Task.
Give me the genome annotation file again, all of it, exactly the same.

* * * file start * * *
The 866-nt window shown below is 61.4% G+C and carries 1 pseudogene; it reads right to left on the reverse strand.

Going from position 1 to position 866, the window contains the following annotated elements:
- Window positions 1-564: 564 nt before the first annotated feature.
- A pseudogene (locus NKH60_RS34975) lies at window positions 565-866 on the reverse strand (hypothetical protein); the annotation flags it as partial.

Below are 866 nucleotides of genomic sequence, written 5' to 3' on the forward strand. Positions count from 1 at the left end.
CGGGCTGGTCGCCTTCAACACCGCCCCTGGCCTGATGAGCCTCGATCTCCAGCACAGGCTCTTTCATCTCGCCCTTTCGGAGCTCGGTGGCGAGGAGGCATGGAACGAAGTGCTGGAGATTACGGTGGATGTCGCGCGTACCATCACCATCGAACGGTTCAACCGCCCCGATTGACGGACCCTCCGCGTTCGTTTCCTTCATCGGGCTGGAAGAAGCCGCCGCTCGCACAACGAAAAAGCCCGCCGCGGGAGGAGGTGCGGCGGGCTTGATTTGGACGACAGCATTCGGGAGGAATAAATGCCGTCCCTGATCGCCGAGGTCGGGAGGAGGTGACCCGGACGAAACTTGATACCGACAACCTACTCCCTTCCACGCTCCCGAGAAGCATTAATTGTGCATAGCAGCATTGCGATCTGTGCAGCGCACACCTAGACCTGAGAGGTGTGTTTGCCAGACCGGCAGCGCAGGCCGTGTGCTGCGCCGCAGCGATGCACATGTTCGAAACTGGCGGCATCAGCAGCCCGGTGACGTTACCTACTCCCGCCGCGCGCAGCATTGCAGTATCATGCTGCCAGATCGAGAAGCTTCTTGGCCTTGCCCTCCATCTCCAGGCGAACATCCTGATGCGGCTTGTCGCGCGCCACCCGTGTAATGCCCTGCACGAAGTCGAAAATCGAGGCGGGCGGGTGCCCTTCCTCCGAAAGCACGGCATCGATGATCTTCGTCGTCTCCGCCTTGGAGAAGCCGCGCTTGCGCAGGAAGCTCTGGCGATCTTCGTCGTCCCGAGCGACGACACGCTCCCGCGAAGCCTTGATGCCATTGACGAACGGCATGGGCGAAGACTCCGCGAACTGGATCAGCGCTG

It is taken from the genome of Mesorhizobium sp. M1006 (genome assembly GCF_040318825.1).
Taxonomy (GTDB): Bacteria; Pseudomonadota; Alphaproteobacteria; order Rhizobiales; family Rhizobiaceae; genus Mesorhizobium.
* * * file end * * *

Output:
The 866-nt window shown below is 61.4% G+C and carries 1 pseudogene; it reads right to left on the reverse strand.

Going from position 1 to position 866, the window contains the following annotated elements:
- Window positions 1-564: 564 nt before the first annotated feature.
- A pseudogene (locus NKH60_RS34975) lies at window positions 565-866 on the reverse strand (hypothetical protein); the annotation flags it as partial.

Below are 866 nucleotides of genomic sequence, written 5' to 3' on the forward strand. Positions count from 1 at the left end.
CGGGCTGGTCGCCTTCAACACCGCCCCTGGCCTGATGAGCCTCGATCTCCAGCACAGGCTCTTTCATCTCGCCCTTTCGGAGCTCGGTGGCGAGGAGGCATGGAACGAAGTGCTGGAGATTACGGTGGATGTCGCGCGTACCATCACCATCGAACGGTTCAACCGCCCCGATTGACGGACCCTCCGCGTTCGTTTCCTTCATCGGGCTGGAAGAAGCCGCCGCTCGCACAACGAAAAAGCCCGCCGCGGGAGGAGGTGCGGCGGGCTTGATTTGGACGACAGCATTCGGGAGGAATAAATGCCGTCCCTGATCGCCGAGGTCGGGAGGAGGTGACCCGGACGAAACTTGATACCGACAACCTACTCCCTTCCACGCTCCCGAGAAGCATTAATTGTGCATAGCAGCATTGCGATCTGTGCAGCGCACACCTAGACCTGAGAGGTGTGTTTGCCAGACCGGCAGCGCAGGCCGTGTGCTGCGCCGCAGCGATGCACATGTTCGAAACTGGCGGCATCAGCAGCCCGGTGACGTTACCTACTCCCGCCGCGCGCAGCATTGCAGTATCATGCTGCCAGATCGAGAAGCTTCTTGGCCTTGCCCTCCATCTCCAGGCGAACATCCTGATGCGGCTTGTCGCGCGCCACCCGTGTAATGCCCTGCACGAAGTCGAAAATCGAGGCGGGCGGGTGCCCTTCCTCCGAAAGCACGGCATCGATGATCTTCGTCGTCTCCGCCTTGGAGAAGCCGCGCTTGCGCAGGAAGCTCTGGCGATCTTCGTCGTCCCGAGCGACGACACGCTCCCGCGAAGCCTTGATGCCATTGACGAACGGCATGGGCGAAGACTCCGCGAACTGGATCAGCGCTG

It is taken from the genome of Mesorhizobium sp. M1006 (genome assembly GCF_040318825.1).
Taxonomy (GTDB): Bacteria; Pseudomonadota; Alphaproteobacteria; order Rhizobiales; family Rhizobiaceae; genus Mesorhizobium.